Ever wonder what happens to films too bizarre for the big, or even small screen? Many of them end up at Oddball Film and Video, a stock footage company in San Francisco’s Mission District. Oddball houses more than 50,000 unusual films, most of them on their original 16mm reels. The collection has everything from vintage erotica to outlandish commercials to quirky after-school specials.
From the street, Oddball could easily be mistaken for a second-hand furniture store. Standing outside, my only lead comes from a small sign on a non-descript door reading “Oddball Film and Video - second floor.” At the top of these stairs is the largest film archive in Northern California.
I’m let in to a small warehouse with seemingly endless rows of 16mm film reels stacked floor to ceiling with no clear organization. Oddball’s founder Stephen Parr sits behind the front desk greeting guests.
Every Thursday and Friday night, Parr invites the public inside his archive for screenings - compilations of short films under a single theme. Tonight is “Strange Cinema,” a monthly screening of Oddball’s most unusual footage.
We cozy up on old barbershop chairs and battered couches in the archive’s back room, which is lit by a rotating disco ball hanging from the ceiling. This makeshift theater seats about 30 people. Tonight, almost every seat is filled.
“Is anybody here for the first time?” ask Parr. “Great. My name's Stephen, welcome. Tonight’s program is something that I put together and have been thinking about for a long time.”
In tonight’s line-up we’ll see experimental films either made in the Far East or influenced by Eastern films. Parr describes some as “whimsical,” others as “spacey,” and one as a film the audience “will never want to see again.” Then, the lights go out.
An Indian drama appears on a pull-down screen. The characters have painted faces and elaborate costumes and are telling stories through dance.
Parr founded Oddball nearly 30 years ago. At the time, he was a video artist who made background images for nightclubs and galleries. He was tired of searching for materials from other archives -- so he started his own. Soon, producers of Hollywood movies, commercials, music videos, and television wanted access to Parr’s eccentric footage. So he made a business out of it.
“My intent was to create a small community of people who are interested in sharing a visual experience, and really kind of experiment and push forward the context of cinema,” Parr explains.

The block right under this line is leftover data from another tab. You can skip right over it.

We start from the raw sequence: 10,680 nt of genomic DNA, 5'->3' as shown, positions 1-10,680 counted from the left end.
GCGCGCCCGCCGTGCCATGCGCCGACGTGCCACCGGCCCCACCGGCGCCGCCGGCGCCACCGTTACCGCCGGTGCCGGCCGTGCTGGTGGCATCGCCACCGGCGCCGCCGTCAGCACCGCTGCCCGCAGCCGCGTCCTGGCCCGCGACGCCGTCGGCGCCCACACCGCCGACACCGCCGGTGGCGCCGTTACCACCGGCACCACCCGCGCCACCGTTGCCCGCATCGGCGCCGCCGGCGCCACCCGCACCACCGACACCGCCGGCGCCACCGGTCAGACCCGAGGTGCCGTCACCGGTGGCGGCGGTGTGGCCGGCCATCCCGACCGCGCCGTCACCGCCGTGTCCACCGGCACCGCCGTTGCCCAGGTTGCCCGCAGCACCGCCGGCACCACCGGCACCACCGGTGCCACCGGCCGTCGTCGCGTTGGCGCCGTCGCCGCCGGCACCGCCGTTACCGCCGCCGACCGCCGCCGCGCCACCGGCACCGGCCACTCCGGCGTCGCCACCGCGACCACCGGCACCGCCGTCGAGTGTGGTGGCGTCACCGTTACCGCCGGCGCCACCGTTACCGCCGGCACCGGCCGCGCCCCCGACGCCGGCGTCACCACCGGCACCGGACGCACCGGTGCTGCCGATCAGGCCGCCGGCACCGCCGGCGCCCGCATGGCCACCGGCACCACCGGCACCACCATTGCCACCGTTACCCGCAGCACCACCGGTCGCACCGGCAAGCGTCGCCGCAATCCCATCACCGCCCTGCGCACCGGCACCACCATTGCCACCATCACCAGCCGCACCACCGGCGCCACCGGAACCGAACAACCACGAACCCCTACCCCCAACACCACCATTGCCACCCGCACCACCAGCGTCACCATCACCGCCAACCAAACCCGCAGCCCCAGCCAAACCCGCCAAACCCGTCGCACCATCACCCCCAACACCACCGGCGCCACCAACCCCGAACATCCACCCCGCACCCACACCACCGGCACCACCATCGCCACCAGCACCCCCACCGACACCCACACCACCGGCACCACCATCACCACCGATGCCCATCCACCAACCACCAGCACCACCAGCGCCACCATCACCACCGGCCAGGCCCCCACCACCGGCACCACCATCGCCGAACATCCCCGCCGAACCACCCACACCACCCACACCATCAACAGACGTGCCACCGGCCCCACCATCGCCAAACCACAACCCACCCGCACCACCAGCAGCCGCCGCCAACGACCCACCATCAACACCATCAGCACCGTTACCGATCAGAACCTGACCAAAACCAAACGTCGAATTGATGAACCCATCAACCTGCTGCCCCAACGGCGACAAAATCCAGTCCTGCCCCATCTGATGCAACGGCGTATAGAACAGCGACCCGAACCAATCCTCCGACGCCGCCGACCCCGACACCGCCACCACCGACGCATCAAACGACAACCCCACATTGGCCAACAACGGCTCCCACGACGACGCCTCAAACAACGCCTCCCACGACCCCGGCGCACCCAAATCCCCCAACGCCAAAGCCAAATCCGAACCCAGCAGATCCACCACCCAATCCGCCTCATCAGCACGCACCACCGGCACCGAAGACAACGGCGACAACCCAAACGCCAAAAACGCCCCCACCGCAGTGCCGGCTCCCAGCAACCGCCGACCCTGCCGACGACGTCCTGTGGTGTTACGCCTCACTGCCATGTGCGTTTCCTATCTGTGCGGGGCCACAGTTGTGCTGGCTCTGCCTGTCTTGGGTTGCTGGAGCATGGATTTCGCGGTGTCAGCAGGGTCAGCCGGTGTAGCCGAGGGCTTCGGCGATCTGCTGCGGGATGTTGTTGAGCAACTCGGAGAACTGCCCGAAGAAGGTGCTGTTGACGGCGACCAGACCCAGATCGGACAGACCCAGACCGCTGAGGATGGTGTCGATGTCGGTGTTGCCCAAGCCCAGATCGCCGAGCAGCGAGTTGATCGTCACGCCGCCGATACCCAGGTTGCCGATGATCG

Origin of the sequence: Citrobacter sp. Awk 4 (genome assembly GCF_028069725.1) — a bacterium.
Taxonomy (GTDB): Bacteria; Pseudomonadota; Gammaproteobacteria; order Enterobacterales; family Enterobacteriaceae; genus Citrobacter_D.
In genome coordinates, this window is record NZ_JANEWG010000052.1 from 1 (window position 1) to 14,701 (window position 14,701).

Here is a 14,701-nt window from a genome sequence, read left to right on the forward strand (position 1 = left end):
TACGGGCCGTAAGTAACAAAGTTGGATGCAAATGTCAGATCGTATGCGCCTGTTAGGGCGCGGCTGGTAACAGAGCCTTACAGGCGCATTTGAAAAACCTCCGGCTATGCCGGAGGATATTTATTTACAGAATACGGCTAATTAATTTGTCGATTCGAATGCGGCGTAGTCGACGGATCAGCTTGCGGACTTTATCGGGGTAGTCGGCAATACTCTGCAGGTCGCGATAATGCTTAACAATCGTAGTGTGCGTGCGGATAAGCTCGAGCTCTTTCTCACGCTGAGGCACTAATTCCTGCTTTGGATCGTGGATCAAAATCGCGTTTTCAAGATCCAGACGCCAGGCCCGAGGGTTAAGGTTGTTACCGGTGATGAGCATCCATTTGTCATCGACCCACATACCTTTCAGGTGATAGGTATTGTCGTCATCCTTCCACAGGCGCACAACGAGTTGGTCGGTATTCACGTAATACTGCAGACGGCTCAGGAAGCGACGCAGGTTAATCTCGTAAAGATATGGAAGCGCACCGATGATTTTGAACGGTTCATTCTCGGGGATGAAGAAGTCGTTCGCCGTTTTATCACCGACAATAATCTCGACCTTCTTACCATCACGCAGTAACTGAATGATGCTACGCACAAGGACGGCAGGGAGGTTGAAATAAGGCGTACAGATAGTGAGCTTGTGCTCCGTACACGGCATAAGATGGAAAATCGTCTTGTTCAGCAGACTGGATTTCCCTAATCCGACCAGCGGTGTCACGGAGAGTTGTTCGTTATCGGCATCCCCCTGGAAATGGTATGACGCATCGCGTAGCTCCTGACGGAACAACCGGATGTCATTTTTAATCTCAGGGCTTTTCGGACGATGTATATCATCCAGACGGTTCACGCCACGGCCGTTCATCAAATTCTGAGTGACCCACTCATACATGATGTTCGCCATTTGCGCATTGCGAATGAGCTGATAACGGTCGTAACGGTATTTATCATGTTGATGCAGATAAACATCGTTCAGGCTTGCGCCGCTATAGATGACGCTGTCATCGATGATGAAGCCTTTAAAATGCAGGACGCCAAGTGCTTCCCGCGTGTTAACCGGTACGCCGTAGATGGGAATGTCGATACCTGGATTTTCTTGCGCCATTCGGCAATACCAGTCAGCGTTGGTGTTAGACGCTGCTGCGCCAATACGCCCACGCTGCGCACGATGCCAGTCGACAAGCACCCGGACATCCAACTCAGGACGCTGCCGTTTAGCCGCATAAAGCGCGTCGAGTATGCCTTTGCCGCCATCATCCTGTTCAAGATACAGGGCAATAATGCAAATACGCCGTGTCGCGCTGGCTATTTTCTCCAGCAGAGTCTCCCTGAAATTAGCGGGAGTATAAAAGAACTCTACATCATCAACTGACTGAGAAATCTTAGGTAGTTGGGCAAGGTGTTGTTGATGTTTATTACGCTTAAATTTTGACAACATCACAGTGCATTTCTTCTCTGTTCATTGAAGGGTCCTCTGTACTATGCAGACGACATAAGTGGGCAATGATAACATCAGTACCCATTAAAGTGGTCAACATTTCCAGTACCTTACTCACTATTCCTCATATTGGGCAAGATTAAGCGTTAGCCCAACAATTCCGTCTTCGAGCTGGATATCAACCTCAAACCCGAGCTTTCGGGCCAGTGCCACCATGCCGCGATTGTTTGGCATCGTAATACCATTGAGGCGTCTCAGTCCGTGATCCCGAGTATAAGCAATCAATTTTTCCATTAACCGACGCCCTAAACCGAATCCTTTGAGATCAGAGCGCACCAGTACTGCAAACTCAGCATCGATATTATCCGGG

The idea is to take the audience’s expectations about film and turn them upside down. Many of Oddball’s films don’t fit into traditional genres. Some have alternative story structures; some have no story at all.
“A lot of the films we screen here are art films. Some films are made for educational uses or instructional purposes,” Parr says. “But when you put them into another context they kind of bounce off each other and create a unique viewing experience.”
A unique viewing experience like a Japanese fable about a family of ants and a lazy grasshopper.
Parr has a knack for finding value in things that were once deemed unusable. Oddball’s torn up theater seats? Parr found those in a dumpster outside of a nightclub. He does the same thing with films. Most of Parr’s collection was donated from people who decided their films were worthless or that the medium was too much work to keep.
“Almost every film has some redeeming quality in some way, even if that quality is that you should never make a film that way,” Parr says.
Since Oddball began in 1984, the archive has screened more than 800 unique programs and developed a loyal following. Tom Gilroy, a filmmaker from New York, has been to five screening in the six weeks he’s been in town.
“I was blown away basically because nothing like this really exists in New York and I’m not really aware of something like this existing in the United States,” says Gilroy. “It’s a museum visit, a history lesson, and entertainment outing -- but an odd theater experience.”
And maybe that’s why fans keep coming back to Oddball. Because no matter how many times they return to the archive’s back room, they’ll never see the same thing twice.